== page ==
Like the flu shot, message inoculation won't last forever
Just as influenza vaccines employ a weakened virus to stimulate the immune system and produce antibodies against the real thing during flu season, message inoculation – with a weakened form of the other side's argument – should arm the public with anti-baloney sentiments against persuasive messages in the future.
That's according to communication scholars who first proposed inoculation theory in the heyday of advertising's "Mad Men" in 1964.
In 2012, "we tried an online experiment with message inoculation and the debate over soda taxes," says Jeff Niederdeppe, associate professor of communication in Cornell's College of Agriculture and Life Sciences. "Inoculation to sway public opinion can work. But like the flu shot, it's not forever."
Researchers from Cornell, Johns Hopkins University and the University of Minnesota recently published their results in a paper titled "Inoculation in Competitive Framing: Examining Message Effects on Policy Preferences" (Public Opinion Quarterly, online Aug. 25). Experimental subjects received nearly as many combinations of anti- and pro-tax messages (communication researchers call them "frames") as there are soda pop varieties on the grocery store shelf.
In some cases, the volume of anti-tax framing was in proportion to anti-tax advertising in states where taxes on sugary soda had been proposed (and failed). Big soda companies have more publicity resources than health-advocacy groups, the researchers noted.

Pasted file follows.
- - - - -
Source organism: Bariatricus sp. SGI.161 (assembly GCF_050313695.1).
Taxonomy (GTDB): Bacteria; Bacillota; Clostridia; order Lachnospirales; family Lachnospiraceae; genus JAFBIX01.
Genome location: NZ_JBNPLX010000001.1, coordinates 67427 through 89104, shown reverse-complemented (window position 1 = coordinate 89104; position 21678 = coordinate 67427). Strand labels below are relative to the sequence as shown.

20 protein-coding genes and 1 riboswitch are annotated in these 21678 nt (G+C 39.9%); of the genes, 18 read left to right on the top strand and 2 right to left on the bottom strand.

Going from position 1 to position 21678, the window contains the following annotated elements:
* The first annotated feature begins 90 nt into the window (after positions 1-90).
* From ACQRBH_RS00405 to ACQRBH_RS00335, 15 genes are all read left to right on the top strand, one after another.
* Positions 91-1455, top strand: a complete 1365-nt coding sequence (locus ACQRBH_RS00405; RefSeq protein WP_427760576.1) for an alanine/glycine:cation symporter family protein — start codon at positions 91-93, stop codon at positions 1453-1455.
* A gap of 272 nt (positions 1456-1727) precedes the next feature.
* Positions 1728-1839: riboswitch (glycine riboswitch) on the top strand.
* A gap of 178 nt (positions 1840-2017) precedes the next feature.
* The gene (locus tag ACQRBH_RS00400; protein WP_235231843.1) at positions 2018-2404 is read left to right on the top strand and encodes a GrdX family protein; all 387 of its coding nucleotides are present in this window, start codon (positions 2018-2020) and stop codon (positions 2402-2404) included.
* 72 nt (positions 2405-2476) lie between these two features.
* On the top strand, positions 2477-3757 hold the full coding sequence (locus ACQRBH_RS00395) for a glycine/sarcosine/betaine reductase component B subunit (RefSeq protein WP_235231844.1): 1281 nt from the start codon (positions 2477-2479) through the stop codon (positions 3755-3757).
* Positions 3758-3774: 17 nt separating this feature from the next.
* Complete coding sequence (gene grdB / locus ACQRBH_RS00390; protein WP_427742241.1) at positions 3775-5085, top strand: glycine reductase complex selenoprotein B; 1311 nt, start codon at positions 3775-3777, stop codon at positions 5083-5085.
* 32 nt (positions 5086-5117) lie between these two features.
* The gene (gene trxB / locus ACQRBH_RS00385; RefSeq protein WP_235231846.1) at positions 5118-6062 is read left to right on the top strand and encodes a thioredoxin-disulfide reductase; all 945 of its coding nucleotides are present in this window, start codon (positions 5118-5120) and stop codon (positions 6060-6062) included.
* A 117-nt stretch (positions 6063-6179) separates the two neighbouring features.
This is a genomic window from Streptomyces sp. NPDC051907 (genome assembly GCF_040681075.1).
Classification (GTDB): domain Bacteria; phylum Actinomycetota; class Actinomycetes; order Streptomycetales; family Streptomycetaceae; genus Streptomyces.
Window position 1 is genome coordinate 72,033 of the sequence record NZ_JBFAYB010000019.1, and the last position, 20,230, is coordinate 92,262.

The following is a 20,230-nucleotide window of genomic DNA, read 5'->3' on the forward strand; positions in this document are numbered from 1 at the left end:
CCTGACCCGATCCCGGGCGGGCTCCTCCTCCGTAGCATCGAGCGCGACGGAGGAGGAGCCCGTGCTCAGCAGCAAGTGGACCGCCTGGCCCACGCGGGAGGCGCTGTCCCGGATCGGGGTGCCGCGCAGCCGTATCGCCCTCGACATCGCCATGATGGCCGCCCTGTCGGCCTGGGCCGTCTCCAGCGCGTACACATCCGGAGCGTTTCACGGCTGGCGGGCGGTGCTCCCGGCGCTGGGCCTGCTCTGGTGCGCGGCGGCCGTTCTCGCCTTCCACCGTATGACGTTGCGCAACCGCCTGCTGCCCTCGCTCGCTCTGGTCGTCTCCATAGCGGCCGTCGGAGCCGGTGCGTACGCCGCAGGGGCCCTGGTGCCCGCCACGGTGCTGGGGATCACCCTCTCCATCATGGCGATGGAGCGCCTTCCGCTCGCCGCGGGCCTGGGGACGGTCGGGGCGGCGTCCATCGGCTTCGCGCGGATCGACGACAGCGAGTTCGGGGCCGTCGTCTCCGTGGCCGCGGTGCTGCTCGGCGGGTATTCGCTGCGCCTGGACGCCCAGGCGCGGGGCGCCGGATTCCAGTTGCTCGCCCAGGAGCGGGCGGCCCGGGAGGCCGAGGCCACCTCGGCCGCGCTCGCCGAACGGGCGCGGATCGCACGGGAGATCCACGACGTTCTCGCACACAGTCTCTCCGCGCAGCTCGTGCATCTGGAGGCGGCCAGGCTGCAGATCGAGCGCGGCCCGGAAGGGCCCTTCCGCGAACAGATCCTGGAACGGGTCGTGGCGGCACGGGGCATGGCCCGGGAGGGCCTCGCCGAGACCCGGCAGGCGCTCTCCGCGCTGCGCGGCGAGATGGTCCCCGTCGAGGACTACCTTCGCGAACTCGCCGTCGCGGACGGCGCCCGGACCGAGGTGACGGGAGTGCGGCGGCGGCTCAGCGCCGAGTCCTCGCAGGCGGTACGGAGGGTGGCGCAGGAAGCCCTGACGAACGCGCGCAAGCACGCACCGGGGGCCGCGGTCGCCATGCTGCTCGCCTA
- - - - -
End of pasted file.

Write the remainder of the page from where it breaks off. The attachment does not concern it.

Inoculation took the form of weakened anti-tax messaging – sometimes combined with information on the motives of soda companies (called source derogation) – and warnings that stronger anti-tax messages might be coming.
And inoculation really worked – for a while. Many experimental subjects were more favorably inclined toward paying a penny-per-ounce tax on sugary soda beverages if that would curb the obesity epidemic in this country. And many were more suspicious of the powerful beverage industry.
But with the passage of time (seven days) and renewed exposure to more powerful anti-tax framing, minds changed. That's what happened in eight states where voters or legislators considered sugar taxes in 2012.
"Exposure to strong oppositional frames at follow-up canceled out the initial persuasive effects of the inoculation message and thus failed to produce a net increase in policy support," the researchers concluded.
A "booster shot" of pro-tax messaging failed to keep anti-tax messages from moving people further against the tax. Even where soda tax advocates tried to use message inoculation and derogation against anti-tax forces, those meagerly financed efforts were overwhelmed.
Score one for communication theory. "Results offer new directions for the study of message strategy and effects in asymmetric, competitive framing contests, a situation characterizing the information environment about many U.S. policy issues," the authors added.
A proposed soda tax (two cents an ounce) is on the ballot for San Francisco voters in November. The arguments and counterarguments Niederdeppe is hearing in the local media sound very familiar, he says.
Last year's flu vaccine might not help this season if influenza viruses mutate to outwit previous vaccines. Immune system antibodies might not recognize this year's model.
Eight states considered soda taxes in 2012: Hawaii, Illinois, Indiana, Mississippi, Rhode Island, Tennessee, Vermont and West Virginia. Campaigns against soda taxes rarely mention the names of soda companies as sponsors. Savvy voters with finely tuned anti-baloney radar might suspect messages from the American Beverage Association, which indeed is sponsored by Big Soda.
But who would guess an outfit called Americans Against Food Taxes is anything but wholesome?